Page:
Chickenpox is a common illness among children, particularly those under age 12. So it’s something parents are always looking out for. It is also called varicella, and is a disease caused by the varicella zoster virus. Although many of us had it as children, we may not be up to date on all the facts.
Here’s a guide of how to understand better what chickenpox is, how to spot the symptoms and how to treat it.
What is Chickenpox?
Chicken pox is a well-known childhood illness caused by a virus known as the varicella-zoster virus. Most people are familiar with chickenpox. Just a mention of it conjures images of spots that can cover your entire body and patches of lotion that might help to sooth the itch.
Is Chickenpox common?
Chickenpox is most common in children under 10 years old and in fact, chickenpox is so common in childhood that 90% of adults are immune to the condition because they’ve had it before. It’s particularly common between March and May.
How does Chickenpox spread?
It’s a highly contagious virus and can spread quickly through places like schools and childcare facilities. It’s infectious before you show any symptoms, so you could be infecting people without even knowing! Chickenpox is spread in the same ways as colds and flu. It’s contained in the millions of tiny droplets that come out of the nose and mouth when an infected person sneezes or coughs. You can then become infected with the virus by breathing in these droplets from the air.
If a person comes in contact with the virus and hasn´t had the virus before and their immune system hasn´t built up its defences, it is very likely that he or she will get the chickenpox.
All it takes to be exposed to chickenpox is to be in the same room as an infected person for 15 minutes or have face-to-face contact with an infected person.
Siblings and children in childcare facilities or schools are particularly susceptible. The attack rate of chickenpox among susceptible siblings in households is 87%.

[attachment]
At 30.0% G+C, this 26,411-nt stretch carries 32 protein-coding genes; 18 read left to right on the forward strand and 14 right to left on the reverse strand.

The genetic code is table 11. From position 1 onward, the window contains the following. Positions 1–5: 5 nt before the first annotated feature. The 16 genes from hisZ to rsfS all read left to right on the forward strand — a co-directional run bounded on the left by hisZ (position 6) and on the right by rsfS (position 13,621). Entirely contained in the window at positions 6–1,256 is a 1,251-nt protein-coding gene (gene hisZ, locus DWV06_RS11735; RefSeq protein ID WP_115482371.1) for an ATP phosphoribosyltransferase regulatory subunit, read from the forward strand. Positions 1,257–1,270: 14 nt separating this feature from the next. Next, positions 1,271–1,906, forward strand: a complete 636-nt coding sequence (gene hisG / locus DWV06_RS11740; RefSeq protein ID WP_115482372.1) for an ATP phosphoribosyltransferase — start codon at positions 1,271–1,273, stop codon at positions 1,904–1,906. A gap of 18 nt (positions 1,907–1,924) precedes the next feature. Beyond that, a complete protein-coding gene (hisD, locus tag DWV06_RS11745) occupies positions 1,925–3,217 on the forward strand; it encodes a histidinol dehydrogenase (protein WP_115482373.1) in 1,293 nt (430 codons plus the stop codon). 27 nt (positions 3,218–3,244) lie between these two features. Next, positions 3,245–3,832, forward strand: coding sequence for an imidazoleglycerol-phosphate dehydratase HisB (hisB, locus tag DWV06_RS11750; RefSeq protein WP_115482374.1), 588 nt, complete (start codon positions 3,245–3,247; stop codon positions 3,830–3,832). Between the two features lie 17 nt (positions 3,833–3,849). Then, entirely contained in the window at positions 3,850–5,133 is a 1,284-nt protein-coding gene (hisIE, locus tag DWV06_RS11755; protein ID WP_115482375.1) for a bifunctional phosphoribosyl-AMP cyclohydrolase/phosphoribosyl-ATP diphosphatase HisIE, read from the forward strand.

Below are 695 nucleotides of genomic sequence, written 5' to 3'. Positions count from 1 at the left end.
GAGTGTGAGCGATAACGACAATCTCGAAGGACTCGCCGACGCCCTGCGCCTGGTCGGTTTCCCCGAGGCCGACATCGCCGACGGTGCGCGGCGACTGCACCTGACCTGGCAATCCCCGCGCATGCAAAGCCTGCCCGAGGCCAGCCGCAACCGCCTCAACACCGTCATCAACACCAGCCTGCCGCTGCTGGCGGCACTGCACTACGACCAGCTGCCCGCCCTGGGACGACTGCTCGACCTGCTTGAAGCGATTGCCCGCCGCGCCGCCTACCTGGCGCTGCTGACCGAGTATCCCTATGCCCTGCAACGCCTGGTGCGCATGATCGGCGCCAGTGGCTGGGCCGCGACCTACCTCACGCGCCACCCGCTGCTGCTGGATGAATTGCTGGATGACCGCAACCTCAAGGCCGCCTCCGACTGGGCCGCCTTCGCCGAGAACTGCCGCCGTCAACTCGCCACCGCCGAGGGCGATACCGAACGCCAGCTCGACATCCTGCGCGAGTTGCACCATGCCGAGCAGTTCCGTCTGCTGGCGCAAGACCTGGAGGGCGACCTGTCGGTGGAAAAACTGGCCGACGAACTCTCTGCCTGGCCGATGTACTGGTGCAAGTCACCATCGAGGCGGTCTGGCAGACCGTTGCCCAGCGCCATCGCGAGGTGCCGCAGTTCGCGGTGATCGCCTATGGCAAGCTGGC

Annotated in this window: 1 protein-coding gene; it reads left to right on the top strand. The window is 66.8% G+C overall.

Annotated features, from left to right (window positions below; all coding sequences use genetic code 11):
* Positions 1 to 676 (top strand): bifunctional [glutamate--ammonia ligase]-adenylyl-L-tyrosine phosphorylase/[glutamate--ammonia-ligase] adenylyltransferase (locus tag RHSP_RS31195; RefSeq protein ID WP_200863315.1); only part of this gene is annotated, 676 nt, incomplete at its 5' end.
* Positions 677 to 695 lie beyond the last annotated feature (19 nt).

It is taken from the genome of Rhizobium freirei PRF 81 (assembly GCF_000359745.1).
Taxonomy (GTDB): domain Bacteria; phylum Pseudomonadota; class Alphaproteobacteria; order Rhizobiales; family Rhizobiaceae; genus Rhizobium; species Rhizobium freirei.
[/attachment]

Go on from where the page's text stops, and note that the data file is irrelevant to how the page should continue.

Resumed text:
The cost of Chickenpox
For most children who get chickenpox, it’s a short-term but uncomfortable illness. Besides making your child miserable and itchy, chickenpox can impact parents and care-givers who may have to take time off work or cover the cost of extra child-care while their child is off sick from school.
Complications from Chickenpox
Usually, chickenpox runs its course and complications are rare. However, they can include superinfection, skins scarring, encephalitis, pneumonia, glomerulonephritis, myocarditis, Reye’s syndrome, hepatisis and coagulopathy. Although the most frequent complication is infection when those itchy spots become infected with bacteria.
People who are most at risk of developing complications are adults who get chickenpox; pregnant women; babies under four weeks old and people who have a weakened immune system.
If you’re pregnant, chickenpox can occasionally cause complications. For example, your risk of developing pneumonia is slightly higher if you’re pregnant, especially if you smoke. The further you are into your pregnancy, the more serious the risk of pneumonia tends to be.
If you contract chickenpox and you have a weakened immune system, complications can include: pneumonia, septicaemia (blood poisoning) and meningitis.
Chickenpox and Shingles
The chickenpox virus never leaves the body. It lies dormant and years later, can reactivate in adulthood and result in a painful rash called Shingles.
How can you treat it and beat it?
There is no cure for chickenpox. The virus usually clears up by itself without any treatment. However, there are ways of easing the itch and discomfort.
There are important steps you can take to stop chickenpox spreading.
This article is brought to you by MSD Ireland